Best Practice or Waste of Time?

By | September 25, 2012

Today I received a National Geographic catalog. On the back, it had a QR Code  that, in light of my “naked QR Codes” post a month or so back, made me take a second look.

It was placed on the back cover of the catalog, upper righthand corner. Underneath, it read,

Scan this QR Code with your smartphone camera to shop our store on your mobile phone. Free QR Code readers are available in the app marketplace for your phone.

On one hand, best practices indicate that marketers should include instructions for downloading QR readers and scanning the codes. On the other hand, someone who — at this point in the lifecycle of QR Codes — still needs to download a reader isn’t likely to be doing something as sophisticated as shopping on their mobile phone.

But it didn’t take up much space. The only space it competed with was the mailing label, so the magazine lost no product space to add the code, and perhaps — just perhaps — someone experimenting with QR Codes for the first time might actually buy something as part of the investigative process.

So good implementation or bad one?  Chime in!

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5 thoughts on “Best Practice or Waste of Time?

  1. Jim Sweeney

    I think the the adoption rate of the average Joe user is not that high, 5% according to studies down this spring. True, 1 in 5 smartphone users have scanned a code but that leaves 4 our of 5 people who either where not compelled to scan for some reason or did not know to scan. I definitely think there is a place for simple instructions. Tell ’em what you want them to do. Don’t make people guess.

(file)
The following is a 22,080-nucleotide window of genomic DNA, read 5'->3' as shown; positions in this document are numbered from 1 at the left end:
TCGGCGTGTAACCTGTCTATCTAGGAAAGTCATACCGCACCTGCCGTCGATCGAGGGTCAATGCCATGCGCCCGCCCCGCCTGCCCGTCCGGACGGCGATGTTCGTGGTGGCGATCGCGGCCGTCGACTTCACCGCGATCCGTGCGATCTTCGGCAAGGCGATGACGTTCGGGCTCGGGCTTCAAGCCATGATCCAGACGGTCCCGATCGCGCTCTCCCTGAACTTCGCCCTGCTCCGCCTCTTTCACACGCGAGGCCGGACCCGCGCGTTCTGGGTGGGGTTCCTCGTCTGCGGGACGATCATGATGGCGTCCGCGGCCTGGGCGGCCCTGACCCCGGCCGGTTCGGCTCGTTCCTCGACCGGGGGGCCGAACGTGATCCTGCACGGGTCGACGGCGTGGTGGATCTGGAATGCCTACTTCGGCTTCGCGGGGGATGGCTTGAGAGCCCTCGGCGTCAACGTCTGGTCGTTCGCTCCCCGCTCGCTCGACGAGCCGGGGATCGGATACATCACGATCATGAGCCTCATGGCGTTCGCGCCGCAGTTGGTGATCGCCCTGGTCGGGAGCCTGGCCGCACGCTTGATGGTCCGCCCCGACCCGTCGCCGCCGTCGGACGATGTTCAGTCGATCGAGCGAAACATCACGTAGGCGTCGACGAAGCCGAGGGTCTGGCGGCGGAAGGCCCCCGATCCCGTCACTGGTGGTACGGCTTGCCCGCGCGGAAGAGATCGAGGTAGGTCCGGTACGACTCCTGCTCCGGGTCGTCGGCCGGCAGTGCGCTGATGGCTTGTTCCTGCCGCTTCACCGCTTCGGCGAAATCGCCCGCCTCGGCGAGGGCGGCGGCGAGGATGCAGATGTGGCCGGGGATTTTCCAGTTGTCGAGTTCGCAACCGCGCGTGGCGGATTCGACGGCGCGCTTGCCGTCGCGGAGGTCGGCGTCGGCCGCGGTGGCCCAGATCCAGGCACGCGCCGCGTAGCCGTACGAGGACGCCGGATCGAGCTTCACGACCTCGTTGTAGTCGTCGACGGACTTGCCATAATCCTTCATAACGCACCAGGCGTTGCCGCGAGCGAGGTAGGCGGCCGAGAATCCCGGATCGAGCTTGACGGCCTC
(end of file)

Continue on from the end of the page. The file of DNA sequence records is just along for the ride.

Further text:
2. Mark Robinson


    Much has been said of how we (marketers) can/should use QR Codes in campaigns. When we create campaigns using QR Codes, is the assumption to inform to the lowest common denominator (the user) of understanding what that “funny square thingy” is on a page or postcard?

    The example used by National Geographic to invite people to shop via mobile may not have been the best use of a QR Code for more tech savvy readers.

    Perhaps an opt-in email for more information, or an invitation to a discount coupon next time they purchase from the store. This would allow National Geographic to capture a users metrics to build future campaigns and may have been a more appropriate use of the QR Code in this instance.

    Mark Robinson

  3. Maggie Young

    I think if National Geographic’s objective was to raise awareness that they have an online store, then they were on strategy. I also find when I survey my peers, most of whom have smartphones, that the majority of them don’t know what QR codes are. This doesn’t mean, however, that they don’t shop online.

  4. Hugh Howes

    Hi Heidi!

    I believe that National Geographic’s approach is the right thing to do. My phone is still a dumbphone, but some day I will probably get something better. But, thanks to your articles that I love to read, I’m well aware of QR Codes. (Unlike many of the smartphone users I work with.) NG’s instructions are exactly how I would start out, and it may well lead to a purchase.

    When I looked at eBay for the first time, I made a bid just to see how it all worked. My plan was to make the opening bid on an item I didn’t want, and then be quickly outbid so that I wouldn’t have to buy it. Well, I was the only bidder! So, following the rules that the winning bidder must complete the purchase, I now am the proud owner of a vintage 1920’s banjo-ukulele. (Which turned out to be the best inadvertent purchase that I ever made; it’s delightful to play!) So yes, experimenters do make purchases.


  5. Heidi Tolliver-Walker Post author

    Hi, Hugh!

    I assume there is also a YouTube video showing you playing said inadvertent banjo-ukulele purchase? (Uploaded just to test the YouTube upload functionality, of course!)

    Thanks for the great comment!

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